Acknowledgments. The authors are grateful to Dr. H. Srinivasan. Director, for his constructivo comments; Mr. J. D. Kushwaha for secretarial help; and Mr. Hari Om for artistic help in preparing the manuscript. The technical assistance by Surender K. Bhan is also gratefully acknowledged.

 

REFERENCES

1. D'ARCY HART. P. and REES, R. J. W. Effect of macrocyclon in acute and chronic pulmonary tuberculosis infection in mice as shown by viable and total bacterial count. J. Exp. Pathol. 41(1960)414-120.

2. DESIKAN, K. V. and VENKATARAMANAIAH, H. N. A modified method of harvesting M. leprae from foot pads of mice. Lepr. India 48(1976)157-162.

3. GANAPATI, R., REVANKAR, C. R. and PAI, R. R. Three years assessment of multidrug therapy in multibacillary leprosy cases. Indian J. Lepr. 59(1987)44-49.

4. GELBER, R. H., HUMPHRES, R. C. and FIELDSTEEL, A. H. Superiority of the neonatally thymectomized Lewis rat (NTLR) to monitor a clinical trial in lepromatous leprosy of the two regimens of rifampin and dapsone. Int. J. Lepr. 54(1986)273-282.

5. IYER, C. G. S., BALAKRISHNAN, S. and RAMU, G. A comparison of low and conventional dosage of dapsone in treatment of lepromatous leprosy. Lepr. India 49(1977)372-386.

6. KATOCH, K., RAMU, G., RAMANATHAN, U., SENGUPTA, U. and SREEVATSA. Follow-up of BL/ LL patient on a slightly modified WHO regimen of multidrug therapy. Indian J. Lepr. 59(1987)36-43.

7. KATOCH, V. M., KATOCH, K, RAMU, G., SHARMA, V. D., DATTA, A. K. SHIVANNAVAR, C. T. and DESIKAN, K. V. In vitro methods for determining the viability of mycobacteria: comparison of ATP content, morphological index and FDA-EB fluorescent staining in Mycobacterium leprae. Lepr. Rev. 59(1988)137-143.

8. KAUR, S., SHARMA, V. K, KUMAR, B., SINGH, M. and KAUR, I. Multidrug therapy in bacilliferous leprosy; two years experience. Indian J. Lepr. 57(1985)483-490.

9. LEVY, L. Application of the mouse foot pad technique in immunologically normal mice in support ofclinical drug trials and a review ofcarlierclinical drug trials in lepromatous leprosy. Int. J. Lepr. 55 Suppl.(1987)823-829.

10. MCRAE, D. H. and SHEPARD. C. C. Relationship between the staining quality of Mycobacterium leprae and infectivity in mice. Infect. Immun. 3(1971)116-120.

11. PATTYN, S. R., SAINT ANDRÉ, P., FERRACI, C. and BAQUILLON, G. Comparative study of two regimens of combined chemotherapy of one year duration in multibacillary leprosy. Results after four and five years of follow-up. Int. J. Lepr. 52(1984)297-303.

12. RANGARAJ, M. and RANGARAJ, J. Experience with multidrug therapy in Sierra Leone: clinical, operational and managerial analysis. Lepr. Rev. 57 Suppl. 3(1986)77-91.

13. RAVAL, S. N., SENGUPTA, U., RAMU. G., PRABHUNE, P. V. and DESIKAN. K. V. A study of continuous bacillaemia in borderline and lepromatous type of leprosy. Lepr. India 54(1982)623-633.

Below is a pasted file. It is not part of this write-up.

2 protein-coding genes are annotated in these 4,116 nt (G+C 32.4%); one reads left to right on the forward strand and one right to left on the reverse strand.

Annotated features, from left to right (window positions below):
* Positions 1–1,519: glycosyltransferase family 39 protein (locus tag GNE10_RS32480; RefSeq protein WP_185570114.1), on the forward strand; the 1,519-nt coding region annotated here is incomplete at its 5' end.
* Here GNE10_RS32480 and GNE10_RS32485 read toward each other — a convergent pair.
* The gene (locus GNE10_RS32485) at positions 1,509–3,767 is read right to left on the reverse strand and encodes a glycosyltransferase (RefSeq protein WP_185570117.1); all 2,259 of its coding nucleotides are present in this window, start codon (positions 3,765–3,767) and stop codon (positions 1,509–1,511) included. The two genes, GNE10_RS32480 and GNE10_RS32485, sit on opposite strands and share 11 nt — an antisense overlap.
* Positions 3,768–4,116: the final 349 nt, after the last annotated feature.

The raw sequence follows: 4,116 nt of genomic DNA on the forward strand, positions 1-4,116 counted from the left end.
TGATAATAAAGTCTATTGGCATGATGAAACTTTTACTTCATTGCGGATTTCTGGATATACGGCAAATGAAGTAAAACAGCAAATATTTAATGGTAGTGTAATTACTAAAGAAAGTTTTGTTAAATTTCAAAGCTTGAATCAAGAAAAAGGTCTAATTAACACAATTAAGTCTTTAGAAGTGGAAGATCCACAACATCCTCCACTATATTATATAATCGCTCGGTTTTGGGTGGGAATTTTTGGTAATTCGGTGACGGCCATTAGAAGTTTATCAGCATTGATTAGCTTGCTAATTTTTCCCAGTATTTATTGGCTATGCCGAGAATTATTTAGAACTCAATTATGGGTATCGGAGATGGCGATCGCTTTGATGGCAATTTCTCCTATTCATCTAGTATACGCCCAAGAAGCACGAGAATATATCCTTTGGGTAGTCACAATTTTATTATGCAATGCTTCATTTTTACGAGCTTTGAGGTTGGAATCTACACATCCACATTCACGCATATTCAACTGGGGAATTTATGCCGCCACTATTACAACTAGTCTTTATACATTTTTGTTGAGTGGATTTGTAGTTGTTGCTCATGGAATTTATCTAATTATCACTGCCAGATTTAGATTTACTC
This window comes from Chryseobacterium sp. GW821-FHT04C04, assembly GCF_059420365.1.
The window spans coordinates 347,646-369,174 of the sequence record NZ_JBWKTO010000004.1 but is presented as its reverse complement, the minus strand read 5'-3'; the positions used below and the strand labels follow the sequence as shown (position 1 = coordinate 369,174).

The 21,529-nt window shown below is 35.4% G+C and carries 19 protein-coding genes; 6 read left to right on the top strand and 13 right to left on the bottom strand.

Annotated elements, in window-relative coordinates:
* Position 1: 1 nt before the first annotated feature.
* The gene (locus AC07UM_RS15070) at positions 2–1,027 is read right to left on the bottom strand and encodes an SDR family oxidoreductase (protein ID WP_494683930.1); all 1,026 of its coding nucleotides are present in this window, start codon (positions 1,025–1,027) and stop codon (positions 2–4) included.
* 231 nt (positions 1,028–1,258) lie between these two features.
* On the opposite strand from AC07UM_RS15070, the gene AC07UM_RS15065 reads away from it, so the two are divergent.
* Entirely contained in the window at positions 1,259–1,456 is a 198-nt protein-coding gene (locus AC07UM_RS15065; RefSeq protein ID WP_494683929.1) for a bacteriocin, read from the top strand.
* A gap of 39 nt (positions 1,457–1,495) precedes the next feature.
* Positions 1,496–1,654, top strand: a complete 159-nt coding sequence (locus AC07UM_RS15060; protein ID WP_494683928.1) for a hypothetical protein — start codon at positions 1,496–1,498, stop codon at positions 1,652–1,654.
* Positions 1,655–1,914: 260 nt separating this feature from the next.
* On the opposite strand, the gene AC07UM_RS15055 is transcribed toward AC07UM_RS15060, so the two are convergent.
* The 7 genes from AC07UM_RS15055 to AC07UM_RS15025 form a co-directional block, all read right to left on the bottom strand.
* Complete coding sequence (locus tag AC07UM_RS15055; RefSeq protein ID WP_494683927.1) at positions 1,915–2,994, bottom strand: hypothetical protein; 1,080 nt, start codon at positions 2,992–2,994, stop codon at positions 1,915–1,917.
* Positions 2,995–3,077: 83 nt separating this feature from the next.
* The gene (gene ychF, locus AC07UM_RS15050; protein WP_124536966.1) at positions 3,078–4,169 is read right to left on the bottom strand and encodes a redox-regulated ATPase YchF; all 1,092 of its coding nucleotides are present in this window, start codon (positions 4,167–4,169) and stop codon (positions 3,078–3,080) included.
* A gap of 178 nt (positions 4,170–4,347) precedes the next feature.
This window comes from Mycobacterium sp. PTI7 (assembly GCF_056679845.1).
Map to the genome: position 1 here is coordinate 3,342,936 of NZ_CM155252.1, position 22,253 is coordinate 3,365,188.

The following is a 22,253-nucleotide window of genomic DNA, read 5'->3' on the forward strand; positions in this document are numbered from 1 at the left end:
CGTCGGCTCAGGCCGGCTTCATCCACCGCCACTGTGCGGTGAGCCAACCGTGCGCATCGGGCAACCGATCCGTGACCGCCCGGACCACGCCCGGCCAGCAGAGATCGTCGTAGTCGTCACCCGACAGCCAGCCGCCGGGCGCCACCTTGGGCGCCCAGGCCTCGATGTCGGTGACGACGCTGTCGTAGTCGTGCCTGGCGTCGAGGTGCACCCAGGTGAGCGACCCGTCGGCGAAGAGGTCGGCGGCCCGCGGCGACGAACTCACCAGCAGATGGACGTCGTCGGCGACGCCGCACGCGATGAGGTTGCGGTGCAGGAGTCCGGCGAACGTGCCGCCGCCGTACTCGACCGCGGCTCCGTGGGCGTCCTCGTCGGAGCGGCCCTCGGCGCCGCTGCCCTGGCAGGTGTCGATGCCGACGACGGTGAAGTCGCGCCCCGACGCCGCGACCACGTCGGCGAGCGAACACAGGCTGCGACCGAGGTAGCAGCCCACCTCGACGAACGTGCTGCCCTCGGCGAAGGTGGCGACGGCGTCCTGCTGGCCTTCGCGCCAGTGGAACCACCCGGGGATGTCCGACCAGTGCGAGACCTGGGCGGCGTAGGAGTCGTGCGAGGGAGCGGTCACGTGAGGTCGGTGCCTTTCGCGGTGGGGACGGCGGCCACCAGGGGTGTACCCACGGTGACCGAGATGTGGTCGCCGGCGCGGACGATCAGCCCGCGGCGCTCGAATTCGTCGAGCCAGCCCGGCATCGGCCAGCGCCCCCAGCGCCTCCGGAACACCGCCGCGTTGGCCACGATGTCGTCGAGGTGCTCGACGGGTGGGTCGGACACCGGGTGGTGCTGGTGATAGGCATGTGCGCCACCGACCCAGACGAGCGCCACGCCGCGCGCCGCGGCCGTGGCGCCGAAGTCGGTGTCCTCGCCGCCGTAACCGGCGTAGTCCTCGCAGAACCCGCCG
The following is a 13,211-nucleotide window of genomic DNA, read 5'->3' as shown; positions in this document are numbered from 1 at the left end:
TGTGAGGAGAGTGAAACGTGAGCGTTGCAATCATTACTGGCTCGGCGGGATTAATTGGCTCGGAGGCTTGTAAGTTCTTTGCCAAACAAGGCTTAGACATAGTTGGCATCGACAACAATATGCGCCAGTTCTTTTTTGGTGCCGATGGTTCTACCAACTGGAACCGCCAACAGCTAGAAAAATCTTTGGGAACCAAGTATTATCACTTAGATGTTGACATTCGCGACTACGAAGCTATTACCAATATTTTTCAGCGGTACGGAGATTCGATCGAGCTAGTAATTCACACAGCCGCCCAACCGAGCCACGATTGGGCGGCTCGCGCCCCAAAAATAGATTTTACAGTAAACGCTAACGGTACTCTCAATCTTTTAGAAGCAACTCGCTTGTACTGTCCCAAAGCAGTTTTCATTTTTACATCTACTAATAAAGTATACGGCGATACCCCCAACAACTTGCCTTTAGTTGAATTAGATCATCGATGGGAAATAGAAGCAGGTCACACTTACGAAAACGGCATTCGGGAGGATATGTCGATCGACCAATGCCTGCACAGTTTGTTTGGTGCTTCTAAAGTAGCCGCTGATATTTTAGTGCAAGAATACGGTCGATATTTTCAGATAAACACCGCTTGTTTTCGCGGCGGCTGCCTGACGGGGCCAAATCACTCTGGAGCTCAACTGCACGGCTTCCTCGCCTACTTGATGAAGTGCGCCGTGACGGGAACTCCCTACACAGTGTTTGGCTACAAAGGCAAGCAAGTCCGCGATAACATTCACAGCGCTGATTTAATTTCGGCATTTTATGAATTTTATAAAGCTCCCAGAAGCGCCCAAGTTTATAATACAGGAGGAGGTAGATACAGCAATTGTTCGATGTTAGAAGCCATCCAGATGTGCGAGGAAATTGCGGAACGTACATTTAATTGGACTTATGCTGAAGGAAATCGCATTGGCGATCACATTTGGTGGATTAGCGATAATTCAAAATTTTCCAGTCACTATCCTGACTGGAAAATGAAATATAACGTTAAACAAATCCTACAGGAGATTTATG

14. RIDLEY. D. S. Bacterial indices. In: Leprosy in Theory and Practice. Cochrane, R. G. and Davey, T. F., eds. Bristol: John Wright and Sons Ltd., 1964, pp. 620-622.

15. SUBCOMMITTEE ON CLINICAL TRIALS OF THE SCIENTIFIC WORKING GROUP ON CHEMOTHERAPY OF LEPROSY (THELEP) OF UNDP/WORLD BANK/ WHO SPECIAL PROGRAMME FOR RESEARCH IN TROPICAL DISEASES. The THELEP controlled clinical drug trials. Int. J. Lepr. 55 Suppl.(1987)864-868.

16. THOMAS, A., BALAKRISHNAN, A., N AGARAJAN, M., PRADHAKAR, R. and TRIPATHY, S. P. Controlled clinical trial of two regimens in multibacillary cases of leprosy: An interim report. In: Proceedings of XII International Leprosy Congress, New Delhi, 1984. Desikan, K. V., ed. Delhi: n.d., pp. 254-255.

17. WHO STUDY GROUP. Chemotherapy of Leprosy for Control Programmes. Geneva: World Health Organization. 1982. Tech. Rep. Ser. 675.

 

 

 

 

 

 

 

 

 

 

1. M. D., Senior Research Officer; Central JALMA Institute for Leprosy (ICMR), Taj Ganj, Agra 282001, India.
2. M.D., Former Deputy Director; Central JALMA Institute for Leprosy (ICMR), Taj Ganj, Agra 282001, India.
3. M.B.B.S., D.P.M., Assistant Research Officer; Central JALMA Institute for Leprosy (ICMR), Taj Ganj, Agra 282001, India.
4. Ph.D., Deputy Director; Central JALMA Institute for Leprosy (ICMR), Taj Ganj, Agra 282001, India.
5. Ph.D., Research Officer; Central JALMA Institute for Leprosy (ICMR), Taj Ganj, Agra 282001, India.
6. M.Sc, Assistant Research Officer; Central JALMA Institute for Leprosy (ICMR), Taj Ganj, Agra 282001, India.
7. M.Sc, Research Assistant, Central JALMA Institute for Leprosy (ICMR), Taj Ganj, Agra 282001, India.
8. M.D., Assistant Director, Central JALMA Institute for Leprosy (ICMR), Taj Ganj, Agra 282001, India.

Dr. Ramu's present address: Senior Physician, Sacred Heart Hospital, Kumbakonam, Tamil Nadu, India.

Received for publication on 27 September 1988.
Accepted for publication in revised form on 14 November 1988.

2023 © International Journal of Leprosy and other Mycobacterial Diseases all right reaserved GN1